HC Deb 19 March 1968 vol 761 cc279-81

I clearly need to make substantial, though still progressive, use of Purchase Tax. There are at present three rates of Purchase Tax: 11 per cent., 16½ per cent. and 27½ per cent. The lowest rate includes furniture and clothing (except for children's clothing, which is and remains exempt). It also applies to a wide range of household utensils: Lord Butler had a hard time for bringing them into tax in 1955, but no one has since found it possible to take them out. Here I propose a relatively small increase of approximately one-seventh to bring them to a 12½ per cent. rate of tax. The middle range includes confectionery, ice cream and soft drinks. Here I propose an increase of approximately a fifth, bringing them to a 20 per cent. rate of tax. The third rate, now 27½ per cent. applies to motor cars and most durable consumer goods as well as to a wider range of luxury or substantially less essential goods. Here I propose to split the rate. For motor cars, motor cycles, refrigerators, washing machines, etc., there will be a similar increase of approximately one fifth to 33⅓ per cent. But I think that in our present circumstances it is desirable that there should be a new, much higher, rate for luxury and other less essential goods.

For these, therefore, there will be an increase of rather over four-fifths—to 50 per cent. This rate will apply to furs, jewellery and imitation jewellery, gold and silver watches and clocks, gramophone records, smokers' requisites, cameras and other photographic goods, pictorial reproductions, diaries, calendars and greeting cards, fancy and ornamental articles, perfumery, and various toilet preparations and requisites. Full details will be given in the White Paper.

In addition, I propose to bring within the scope of the tax, tape recorders, which will join gramophones at 33½ per cent., pre-recorded tapes to join records at 50 per cent., and still and ciné projectors to join cameras and other photographic goods, also at 50 per cent. I think this is a wholly justified extension, and that many people will be surprised to know that these goods have so far escaped tax.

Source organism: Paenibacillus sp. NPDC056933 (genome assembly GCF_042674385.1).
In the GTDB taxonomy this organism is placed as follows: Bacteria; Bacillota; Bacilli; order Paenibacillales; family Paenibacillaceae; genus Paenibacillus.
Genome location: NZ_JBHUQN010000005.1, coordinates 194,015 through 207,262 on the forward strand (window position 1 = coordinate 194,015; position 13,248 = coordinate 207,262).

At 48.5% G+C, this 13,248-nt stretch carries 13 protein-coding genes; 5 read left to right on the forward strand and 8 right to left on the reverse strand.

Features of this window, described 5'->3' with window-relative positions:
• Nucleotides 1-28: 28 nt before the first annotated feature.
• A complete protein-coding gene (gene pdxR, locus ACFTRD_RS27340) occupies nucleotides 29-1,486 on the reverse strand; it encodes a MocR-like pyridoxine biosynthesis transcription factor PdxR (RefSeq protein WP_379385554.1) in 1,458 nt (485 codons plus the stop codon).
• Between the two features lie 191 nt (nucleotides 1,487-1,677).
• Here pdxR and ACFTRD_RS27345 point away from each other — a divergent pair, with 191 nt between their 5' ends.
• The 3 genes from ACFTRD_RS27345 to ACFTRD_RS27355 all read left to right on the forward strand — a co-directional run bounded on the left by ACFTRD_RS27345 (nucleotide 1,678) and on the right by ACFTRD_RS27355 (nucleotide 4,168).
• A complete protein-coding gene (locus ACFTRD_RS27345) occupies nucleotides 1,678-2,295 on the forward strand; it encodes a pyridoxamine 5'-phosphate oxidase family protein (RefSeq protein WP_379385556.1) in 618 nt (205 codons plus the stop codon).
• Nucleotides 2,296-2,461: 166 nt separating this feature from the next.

All these changes both of rate and of scope of Purchase Tax will apply from midnight tonight.

It would perhaps be appropriate at this stage to say that, in consultation with my right hon. Friend the President of the Board of Trade, I have decided not to use the Budget statement to impose further restrictions on hire purchase. This is in many ways an easy and attractive method of reducing demand. But there are several countervailing arguments. The first is that hire purchase restrictions do not have a long-term effect. They make an immediate impact and then die away over a period of months. That is almost the exact opposite of the effect that I wish to produce with this Budget. This Budget is concerned with an 18-months to 2-year strategy, over which period domestic demand is reduced as export demand builds up. The second point is that hire purchase restrictions on cars have already been tightened in November.

On top of this, the Purchase Tax increase and other imposts, I do not consider that a further turn of the screw here would be right. But, without cars, the effect of a further hire purchase restriction would be much reduced. It would bear only on a narrow range of industries, many of them subject to Purchase Tax at the rate which is now being raised from 27½ to 33⅓ per cent. and industries not at present fully stretched. Third, there are objections to over-frequent changes in the hire purchase regulations. There have already been four in the past year. For a twelve-month period I consider that to be enough.

The total yield of these Purchase Tax changes will bring in £163 million for a full year. But as Purchase Tax is collected quarterly in arrear the extra revenue in 1968–69 will be only £127 million. This brings the total additional revenue from Customs and Excise duties to £314 million for a full year, and £278 million in 1968–69. I still have a substantial sum to raise; but before I go on to tell the House how I propose to raise it I have three further small points to make in the Customs and Excise field.